There are a lot of loa, too. I'm not responsible for all of them, though - just my personal spirits. I already told you that I married my special spirit, Loko. The ceremony was about a month ago. It was really neat. Loko is kind of in charge of nature. He's really into leaves and herbs, and Alourdes says he's the guard of sanctuaries and upholder of justice. The reason I married him out of all of the other spirits is because he is the spirit that is most like myself (No wonder I'm studying law!) It's funny 'cause there are all these other spirits that I thought I would be way more compatible with than I am with Loko. Papa Ghede is the loa of eroticism; life and death; protector of children; guardian of the cemetery; and just a real funny guy who likes to smoke cigars (you know how I love the smell of cigar smoke!) Agwe is the spirit of the sea. Ougon is the strong, dominant, and prophetic warrior spirit. Erzulie is the refined loa of love and beauty who likes to flirt and get attention. It's interesting because she's so lovely and happy all throughout ceremonies, but right before she leaves she gets real sad and sinks into a deep depression that she bears all alone because no one can comprehend her pain. But the thing is - she comprehends everybody else's pain (maybe that's why she cries?) Anyway, there's also Dumballah, who is a snake spirit. He's a real loving father-figure type. Then there's Zaka, Papa Ghede's brother, and he's kind of gross. He's just really immature and sometimes acts disgustingly. Ghede usually gets lewd at ceremonies, but it's all in good humor. However when Zaka acts that way, it's not always funny. He's just not as smooth at it as Ghede is.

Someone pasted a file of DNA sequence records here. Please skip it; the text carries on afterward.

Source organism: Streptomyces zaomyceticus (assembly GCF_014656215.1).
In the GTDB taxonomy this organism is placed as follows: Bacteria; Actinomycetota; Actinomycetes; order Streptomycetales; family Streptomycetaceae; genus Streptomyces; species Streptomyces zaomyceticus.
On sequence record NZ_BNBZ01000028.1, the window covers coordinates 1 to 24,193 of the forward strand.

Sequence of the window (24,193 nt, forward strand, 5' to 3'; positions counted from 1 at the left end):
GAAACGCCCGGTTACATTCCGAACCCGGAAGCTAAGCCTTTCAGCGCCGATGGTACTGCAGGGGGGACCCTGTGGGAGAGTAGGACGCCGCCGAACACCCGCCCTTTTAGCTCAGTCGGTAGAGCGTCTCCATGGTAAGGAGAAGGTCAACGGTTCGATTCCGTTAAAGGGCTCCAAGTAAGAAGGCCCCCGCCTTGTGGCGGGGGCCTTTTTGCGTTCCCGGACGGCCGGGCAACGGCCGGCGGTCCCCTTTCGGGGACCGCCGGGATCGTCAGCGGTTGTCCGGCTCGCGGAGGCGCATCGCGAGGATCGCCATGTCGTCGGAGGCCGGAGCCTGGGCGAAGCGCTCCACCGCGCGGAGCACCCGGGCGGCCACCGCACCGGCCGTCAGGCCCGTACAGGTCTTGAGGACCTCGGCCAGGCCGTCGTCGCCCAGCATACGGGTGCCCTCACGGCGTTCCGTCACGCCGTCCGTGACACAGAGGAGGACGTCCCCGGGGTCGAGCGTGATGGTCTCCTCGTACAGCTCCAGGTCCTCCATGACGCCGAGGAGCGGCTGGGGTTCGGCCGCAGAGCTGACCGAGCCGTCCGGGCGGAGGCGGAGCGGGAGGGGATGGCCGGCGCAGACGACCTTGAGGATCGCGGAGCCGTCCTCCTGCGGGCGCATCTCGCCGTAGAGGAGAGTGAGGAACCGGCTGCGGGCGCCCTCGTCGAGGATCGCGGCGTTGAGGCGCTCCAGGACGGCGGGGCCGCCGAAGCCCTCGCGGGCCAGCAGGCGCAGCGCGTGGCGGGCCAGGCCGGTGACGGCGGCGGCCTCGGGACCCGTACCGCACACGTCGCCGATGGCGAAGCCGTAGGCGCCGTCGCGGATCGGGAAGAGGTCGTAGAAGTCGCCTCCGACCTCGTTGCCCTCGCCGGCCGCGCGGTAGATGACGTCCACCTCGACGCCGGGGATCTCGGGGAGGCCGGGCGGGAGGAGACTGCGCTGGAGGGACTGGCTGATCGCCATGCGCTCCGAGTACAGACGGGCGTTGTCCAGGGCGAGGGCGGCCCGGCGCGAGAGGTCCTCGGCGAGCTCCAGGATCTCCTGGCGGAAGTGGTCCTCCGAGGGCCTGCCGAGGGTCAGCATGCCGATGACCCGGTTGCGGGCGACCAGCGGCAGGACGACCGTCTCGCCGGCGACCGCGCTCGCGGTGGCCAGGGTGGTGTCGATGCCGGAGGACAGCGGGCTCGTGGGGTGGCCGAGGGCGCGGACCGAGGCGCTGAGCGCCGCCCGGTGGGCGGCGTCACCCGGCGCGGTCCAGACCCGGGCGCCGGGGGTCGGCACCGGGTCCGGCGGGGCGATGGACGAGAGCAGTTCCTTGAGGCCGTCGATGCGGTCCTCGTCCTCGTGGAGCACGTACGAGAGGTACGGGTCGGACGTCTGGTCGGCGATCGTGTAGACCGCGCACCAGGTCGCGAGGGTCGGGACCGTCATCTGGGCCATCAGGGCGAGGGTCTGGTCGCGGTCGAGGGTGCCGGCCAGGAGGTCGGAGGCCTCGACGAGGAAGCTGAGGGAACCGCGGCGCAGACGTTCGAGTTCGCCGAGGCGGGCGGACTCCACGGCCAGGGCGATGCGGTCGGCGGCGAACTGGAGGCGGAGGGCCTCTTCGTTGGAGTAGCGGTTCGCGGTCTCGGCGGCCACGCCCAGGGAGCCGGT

Simba is one of the Petro spirits, they're more angry than sweet. They often get a bad rap. Most of the left handed Voodoo is from the Petro spirits, but there is also a justified rage in Petro which Haitian history explains. Anyway, Simba rules the waters. Ti-Jean is another Petro spirit.